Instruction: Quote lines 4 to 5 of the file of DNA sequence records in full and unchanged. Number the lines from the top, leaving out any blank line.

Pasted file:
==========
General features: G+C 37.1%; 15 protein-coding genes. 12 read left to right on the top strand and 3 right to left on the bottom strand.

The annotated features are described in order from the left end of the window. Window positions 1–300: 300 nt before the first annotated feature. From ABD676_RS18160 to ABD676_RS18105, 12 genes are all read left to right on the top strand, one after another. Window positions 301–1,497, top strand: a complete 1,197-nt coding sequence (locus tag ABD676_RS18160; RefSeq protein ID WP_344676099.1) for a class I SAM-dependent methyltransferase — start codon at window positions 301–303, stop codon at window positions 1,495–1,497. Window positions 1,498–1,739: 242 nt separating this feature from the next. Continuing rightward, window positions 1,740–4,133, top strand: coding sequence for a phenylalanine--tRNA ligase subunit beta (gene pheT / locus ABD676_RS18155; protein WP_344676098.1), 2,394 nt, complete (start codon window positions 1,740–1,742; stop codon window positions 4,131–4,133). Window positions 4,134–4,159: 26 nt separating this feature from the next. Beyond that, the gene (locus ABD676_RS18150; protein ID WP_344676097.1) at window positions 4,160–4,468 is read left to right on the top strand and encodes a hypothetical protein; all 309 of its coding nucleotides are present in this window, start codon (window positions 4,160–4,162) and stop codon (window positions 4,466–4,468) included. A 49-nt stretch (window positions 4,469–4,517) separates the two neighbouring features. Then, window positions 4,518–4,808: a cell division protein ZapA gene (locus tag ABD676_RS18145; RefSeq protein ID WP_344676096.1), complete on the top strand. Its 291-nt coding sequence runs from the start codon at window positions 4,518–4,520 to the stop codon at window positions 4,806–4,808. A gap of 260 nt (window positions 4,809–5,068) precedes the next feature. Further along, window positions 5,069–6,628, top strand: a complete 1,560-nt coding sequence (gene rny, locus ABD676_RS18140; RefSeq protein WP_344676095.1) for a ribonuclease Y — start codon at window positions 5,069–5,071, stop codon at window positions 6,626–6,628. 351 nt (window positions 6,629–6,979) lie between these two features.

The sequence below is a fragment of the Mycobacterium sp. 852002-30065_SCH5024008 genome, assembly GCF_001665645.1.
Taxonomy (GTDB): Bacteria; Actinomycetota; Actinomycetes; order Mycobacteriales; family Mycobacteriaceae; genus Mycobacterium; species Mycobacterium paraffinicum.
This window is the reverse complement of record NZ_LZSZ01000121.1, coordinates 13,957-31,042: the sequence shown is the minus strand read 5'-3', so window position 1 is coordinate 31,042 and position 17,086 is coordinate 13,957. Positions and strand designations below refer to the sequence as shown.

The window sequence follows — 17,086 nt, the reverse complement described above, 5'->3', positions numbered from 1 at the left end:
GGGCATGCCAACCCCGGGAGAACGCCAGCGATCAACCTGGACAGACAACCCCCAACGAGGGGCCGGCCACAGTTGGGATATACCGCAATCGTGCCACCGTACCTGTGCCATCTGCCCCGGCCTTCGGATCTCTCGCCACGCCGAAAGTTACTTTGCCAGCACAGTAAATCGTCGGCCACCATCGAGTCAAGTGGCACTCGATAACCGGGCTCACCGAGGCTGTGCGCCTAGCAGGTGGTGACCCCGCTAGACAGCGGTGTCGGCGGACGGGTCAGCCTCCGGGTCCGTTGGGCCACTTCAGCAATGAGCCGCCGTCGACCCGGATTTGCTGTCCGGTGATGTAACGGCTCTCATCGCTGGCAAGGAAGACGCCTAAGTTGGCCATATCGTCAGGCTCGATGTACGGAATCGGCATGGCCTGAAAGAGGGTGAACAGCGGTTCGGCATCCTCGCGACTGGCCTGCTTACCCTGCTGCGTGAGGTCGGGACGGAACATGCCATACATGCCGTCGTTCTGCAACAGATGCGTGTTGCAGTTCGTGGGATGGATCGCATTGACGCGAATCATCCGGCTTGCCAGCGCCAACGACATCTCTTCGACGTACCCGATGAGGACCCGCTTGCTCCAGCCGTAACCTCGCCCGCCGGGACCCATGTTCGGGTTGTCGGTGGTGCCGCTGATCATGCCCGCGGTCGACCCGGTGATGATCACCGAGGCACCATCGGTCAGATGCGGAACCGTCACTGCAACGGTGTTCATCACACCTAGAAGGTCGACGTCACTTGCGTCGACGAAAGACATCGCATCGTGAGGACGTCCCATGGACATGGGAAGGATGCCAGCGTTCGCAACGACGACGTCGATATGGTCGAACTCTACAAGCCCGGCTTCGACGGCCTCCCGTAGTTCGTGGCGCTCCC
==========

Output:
Taxonomy (GTDB): Bacteria; Actinomycetota; Actinomycetes; order Mycobacteriales; family Mycobacteriaceae; genus Mycobacterium; species Mycobacterium paraffinicum.
This window is the reverse complement of record NZ_LZSZ01000121.1, coordinates 13,957-31,042: the sequence shown is the minus strand read 5'-3', so window position 1 is coordinate 31,042 and position 17,086 is coordinate 13,957. Positions and strand designations below refer to the sequence as shown.